Maurice “Hank” Greenberg, former chief executive of American International Group Inc., has gone to court to prevent New York’s attorney general from releasing testimony Greenberg gave in a state lawsuit accusing him of fraud, according to court documents.
Greenberg’s efforts to keep the testimony confidential are his latest attempts to rehabilitate his name and reputation, even as the company he once ran struggles to survive after receiving a massive taxpayer bailout.
In 2005, then Attorney General Eliot Spitzer sued AIG, accusing the insurer and Greenberg, now 83, of manipulating financial results and engaging in fraud.
In a motion in Manhattan state court on Jan. 20 by his lawyers Boies, Schiller & Flexner LP, Greenberg said he wanted to keep the testimony, during which he invoked the Fifth Amendment to the U.S. Constitution not to incriminate himself, confidential because it touched on confidential corporate documents.
The motion, a copy of which was obtained by Reuters, seeks a protective order to stop New York’s current attorney general Andrew Cuomo from releasing details of the testimony.
“The NYAG, which has long attempted to convict Mr. Greenberg in the court of public opinion, should not be granted this extra-judicial advantage,” Greenberg’s lawyers wrote.
Greenberg, 83, testified last year in depositions taken by lawyers for the state, and Cuomo’s office signaled its intention to release it in a letter late last year.
AIG has received a $150 billion bailout from the federal government. Greenberg, an AIG shareholder, has been critical of the structure of that bailout and the company’s management.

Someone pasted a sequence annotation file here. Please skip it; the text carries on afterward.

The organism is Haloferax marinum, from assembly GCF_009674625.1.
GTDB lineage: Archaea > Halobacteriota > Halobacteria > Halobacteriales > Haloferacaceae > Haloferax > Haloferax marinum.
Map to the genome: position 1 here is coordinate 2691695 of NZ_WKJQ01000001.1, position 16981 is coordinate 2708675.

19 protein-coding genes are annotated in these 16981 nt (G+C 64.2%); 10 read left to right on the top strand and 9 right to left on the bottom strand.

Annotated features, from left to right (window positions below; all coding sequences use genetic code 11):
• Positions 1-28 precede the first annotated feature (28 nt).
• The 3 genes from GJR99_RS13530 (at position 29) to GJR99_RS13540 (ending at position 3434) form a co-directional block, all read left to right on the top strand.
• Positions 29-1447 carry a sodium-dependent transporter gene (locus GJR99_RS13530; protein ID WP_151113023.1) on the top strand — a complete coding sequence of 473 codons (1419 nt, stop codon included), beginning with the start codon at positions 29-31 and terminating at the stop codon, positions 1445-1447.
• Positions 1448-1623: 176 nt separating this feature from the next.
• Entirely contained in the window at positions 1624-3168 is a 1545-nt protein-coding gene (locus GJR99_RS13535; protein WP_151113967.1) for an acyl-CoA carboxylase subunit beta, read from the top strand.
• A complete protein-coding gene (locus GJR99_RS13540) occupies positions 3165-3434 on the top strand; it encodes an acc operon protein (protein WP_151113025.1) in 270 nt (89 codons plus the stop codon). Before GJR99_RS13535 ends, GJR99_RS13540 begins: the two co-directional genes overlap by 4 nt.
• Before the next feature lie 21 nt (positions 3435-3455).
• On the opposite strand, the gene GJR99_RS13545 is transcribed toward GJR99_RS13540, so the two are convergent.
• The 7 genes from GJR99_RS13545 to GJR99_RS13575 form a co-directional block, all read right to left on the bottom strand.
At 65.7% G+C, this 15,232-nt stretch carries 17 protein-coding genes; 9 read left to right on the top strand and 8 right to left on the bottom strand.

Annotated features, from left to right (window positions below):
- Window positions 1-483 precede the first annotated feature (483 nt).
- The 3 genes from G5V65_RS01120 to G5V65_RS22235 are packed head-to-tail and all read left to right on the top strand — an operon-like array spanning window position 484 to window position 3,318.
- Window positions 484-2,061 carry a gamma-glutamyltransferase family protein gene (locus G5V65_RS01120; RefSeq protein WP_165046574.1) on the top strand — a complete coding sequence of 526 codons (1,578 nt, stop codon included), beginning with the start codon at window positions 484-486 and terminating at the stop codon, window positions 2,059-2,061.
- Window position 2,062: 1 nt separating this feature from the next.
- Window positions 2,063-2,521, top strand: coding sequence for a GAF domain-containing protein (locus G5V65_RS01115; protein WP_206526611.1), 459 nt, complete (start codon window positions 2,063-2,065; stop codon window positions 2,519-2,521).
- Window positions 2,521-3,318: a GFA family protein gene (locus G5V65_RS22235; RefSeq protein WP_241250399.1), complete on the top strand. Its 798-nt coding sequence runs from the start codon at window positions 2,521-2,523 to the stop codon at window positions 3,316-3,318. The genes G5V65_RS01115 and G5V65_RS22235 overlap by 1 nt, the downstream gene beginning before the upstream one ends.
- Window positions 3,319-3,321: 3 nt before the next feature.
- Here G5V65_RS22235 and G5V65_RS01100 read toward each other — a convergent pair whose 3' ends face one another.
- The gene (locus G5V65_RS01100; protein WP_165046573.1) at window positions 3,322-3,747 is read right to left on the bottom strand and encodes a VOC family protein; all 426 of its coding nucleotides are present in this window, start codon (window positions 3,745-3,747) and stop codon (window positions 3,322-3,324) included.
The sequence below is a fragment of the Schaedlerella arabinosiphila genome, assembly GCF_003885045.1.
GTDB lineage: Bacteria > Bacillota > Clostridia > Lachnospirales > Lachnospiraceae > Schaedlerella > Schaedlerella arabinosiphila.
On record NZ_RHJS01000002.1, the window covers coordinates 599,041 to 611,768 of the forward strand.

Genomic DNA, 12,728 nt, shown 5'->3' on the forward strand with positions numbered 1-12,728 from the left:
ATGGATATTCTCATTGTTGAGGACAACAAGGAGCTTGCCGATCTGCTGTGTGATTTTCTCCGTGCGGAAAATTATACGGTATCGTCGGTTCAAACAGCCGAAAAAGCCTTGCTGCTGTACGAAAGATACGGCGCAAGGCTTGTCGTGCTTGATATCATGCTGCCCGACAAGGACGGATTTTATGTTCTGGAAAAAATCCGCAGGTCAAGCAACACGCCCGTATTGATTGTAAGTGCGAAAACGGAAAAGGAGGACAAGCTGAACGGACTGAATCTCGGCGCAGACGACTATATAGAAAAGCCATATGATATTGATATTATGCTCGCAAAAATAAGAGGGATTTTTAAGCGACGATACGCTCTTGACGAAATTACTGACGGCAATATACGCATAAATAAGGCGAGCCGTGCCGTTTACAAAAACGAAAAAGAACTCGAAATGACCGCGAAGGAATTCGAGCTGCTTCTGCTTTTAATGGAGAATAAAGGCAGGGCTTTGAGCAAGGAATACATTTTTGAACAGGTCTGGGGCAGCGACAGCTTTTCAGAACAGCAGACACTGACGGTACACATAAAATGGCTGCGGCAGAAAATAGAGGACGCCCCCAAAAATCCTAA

TAKES THE FIFTH
The motion said Greenberg declined to answer questions about his role in a reinsurance transaction with Berkshire Hathaway’s General Re Corp. that artificially boosted AIG’s loss reserves by about $500 million in 2000 and 2001. He also declined to answer questions about this deal in early 2005.
A record of Greenberg’s testimony exists in transcript form and on videotape.
Four former General Re executives and a former AIG executive were convicted last year of conspiracy and fraud in a separate criminal case.
Greenberg faces three civil charges, including the General Re matter.
“The NYAG is clearly desperate to keep interest in this shrinking case alive,” said Nicholas Gravante, one of Greenberg’s lawyers.
A spokesman for Cuomo declined to comment.
Greenberg, who had been with AIG 38 years, quit in February 2005 after disagreeing with the board over legal and regulatory investigations, including Spitzer’s.
In 2006, AIG paid $1.6 billion to settle those same matters.
Judge Charles Ramos, overseeing New York’s case, has previously said he was frustrated with delays in moving to trial. He has asked that all depositions and document disclosures be made by April 30, and all witnesses be identified by May 29.
Greenberg’s lawyers say they are confident the case will never go to trial.
(Reporting by Lilla Zuill)
Was this article valuable?
Here are more articles you may enjoy.